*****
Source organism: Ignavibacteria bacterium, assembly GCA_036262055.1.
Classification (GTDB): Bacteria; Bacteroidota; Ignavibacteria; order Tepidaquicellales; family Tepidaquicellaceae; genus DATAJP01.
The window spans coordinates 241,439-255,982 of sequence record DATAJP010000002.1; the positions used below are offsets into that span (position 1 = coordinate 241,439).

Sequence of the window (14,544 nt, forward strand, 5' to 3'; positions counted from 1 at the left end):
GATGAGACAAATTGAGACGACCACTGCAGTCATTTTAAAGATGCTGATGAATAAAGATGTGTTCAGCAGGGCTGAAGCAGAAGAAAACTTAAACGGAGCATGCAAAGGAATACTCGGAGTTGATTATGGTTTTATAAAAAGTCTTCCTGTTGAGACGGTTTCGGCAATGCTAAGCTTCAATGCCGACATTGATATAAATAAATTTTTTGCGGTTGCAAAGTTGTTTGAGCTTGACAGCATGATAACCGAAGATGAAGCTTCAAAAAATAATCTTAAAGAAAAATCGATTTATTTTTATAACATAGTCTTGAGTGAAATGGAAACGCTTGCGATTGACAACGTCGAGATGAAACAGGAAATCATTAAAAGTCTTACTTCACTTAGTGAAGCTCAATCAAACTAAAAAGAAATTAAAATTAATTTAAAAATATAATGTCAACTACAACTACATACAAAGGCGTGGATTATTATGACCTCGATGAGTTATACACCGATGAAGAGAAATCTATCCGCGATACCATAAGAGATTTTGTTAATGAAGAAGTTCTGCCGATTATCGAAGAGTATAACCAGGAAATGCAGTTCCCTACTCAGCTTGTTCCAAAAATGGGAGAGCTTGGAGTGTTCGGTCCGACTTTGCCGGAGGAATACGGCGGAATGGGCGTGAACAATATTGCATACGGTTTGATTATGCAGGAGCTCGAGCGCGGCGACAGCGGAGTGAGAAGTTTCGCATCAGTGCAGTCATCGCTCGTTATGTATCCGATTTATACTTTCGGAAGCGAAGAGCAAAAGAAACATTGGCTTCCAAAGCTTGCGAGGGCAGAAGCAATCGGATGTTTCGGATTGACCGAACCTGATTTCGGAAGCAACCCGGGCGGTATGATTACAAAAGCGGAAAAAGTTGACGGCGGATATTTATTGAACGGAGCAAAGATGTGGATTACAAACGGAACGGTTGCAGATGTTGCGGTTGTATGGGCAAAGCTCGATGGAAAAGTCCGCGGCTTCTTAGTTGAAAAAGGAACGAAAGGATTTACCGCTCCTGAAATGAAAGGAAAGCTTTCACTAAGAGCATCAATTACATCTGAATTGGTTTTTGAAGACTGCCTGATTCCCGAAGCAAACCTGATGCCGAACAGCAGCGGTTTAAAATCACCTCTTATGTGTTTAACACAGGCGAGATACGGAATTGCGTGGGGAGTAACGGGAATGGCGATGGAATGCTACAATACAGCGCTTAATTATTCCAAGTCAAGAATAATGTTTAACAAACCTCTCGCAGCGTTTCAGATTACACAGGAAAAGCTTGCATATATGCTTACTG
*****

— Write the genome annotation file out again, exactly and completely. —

Source organism: Ignavibacteria bacterium, assembly GCA_036262055.1.
Classification (GTDB): Bacteria; Bacteroidota; Ignavibacteria; order Tepidaquicellales; family Tepidaquicellaceae; genus DATAJP01.
The window spans coordinates 241,439-255,982 of sequence record DATAJP010000002.1; the positions used below are offsets into that span (position 1 = coordinate 241,439).

Sequence of the window (14,544 nt, forward strand, 5' to 3'; positions counted from 1 at the left end):
GATGAGACAAATTGAGACGACCACTGCAGTCATTTTAAAGATGCTGATGAATAAAGATGTGTTCAGCAGGGCTGAAGCAGAAGAAAACTTAAACGGAGCATGCAAAGGAATACTCGGAGTTGATTATGGTTTTATAAAAAGTCTTCCTGTTGAGACGGTTTCGGCAATGCTAAGCTTCAATGCCGACATTGATATAAATAAATTTTTTGCGGTTGCAAAGTTGTTTGAGCTTGACAGCATGATAACCGAAGATGAAGCTTCAAAAAATAATCTTAAAGAAAAATCGATTTATTTTTATAACATAGTCTTGAGTGAAATGGAAACGCTTGCGATTGACAACGTCGAGATGAAACAGGAAATCATTAAAAGTCTTACTTCACTTAGTGAAGCTCAATCAAACTAAAAAGAAATTAAAATTAATTTAAAAATATAATGTCAACTACAACTACATACAAAGGCGTGGATTATTATGACCTCGATGAGTTATACACCGATGAAGAGAAATCTATCCGCGATACCATAAGAGATTTTGTTAATGAAGAAGTTCTGCCGATTATCGAAGAGTATAACCAGGAAATGCAGTTCCCTACTCAGCTTGTTCCAAAAATGGGAGAGCTTGGAGTGTTCGGTCCGACTTTGCCGGAGGAATACGGCGGAATGGGCGTGAACAATATTGCATACGGTTTGATTATGCAGGAGCTCGAGCGCGGCGACAGCGGAGTGAGAAGTTTCGCATCAGTGCAGTCATCGCTCGTTATGTATCCGATTTATACTTTCGGAAGCGAAGAGCAAAAGAAACATTGGCTTCCAAAGCTTGCGAGGGCAGAAGCAATCGGATGTTTCGGATTGACCGAACCTGATTTCGGAAGCAACCCGGGCGGTATGATTACAAAAGCGGAAAAAGTTGACGGCGGATATTTATTGAACGGAGCAAAGATGTGGATTACAAACGGAACGGTTGCAGATGTTGCGGTTGTATGGGCAAAGCTCGATGGAAAAGTCCGCGGCTTCTTAGTTGAAAAAGGAACGAAAGGATTTACCGCTCCTGAAATGAAAGGAAAGCTTTCACTAAGAGCATCAATTACATCTGAATTGGTTTTTGAAGACTGCCTGATTCCCGAAGCAAACCTGATGCCGAACAGCAGCGGTTTAAAATCACCTCTTATGTGTTTAACACAGGCGAGATACGGAATTGCGTGGGGAGTAACGGGAATGGCGATGGAATGCTACAATACAGCGCTTAATTATTCCAAGTCAAGAATAATGTTTAACAAACCTCTCGCAGCGTTTCAGATTACACAGGAAAAGCTTGCATATATGCTTACTG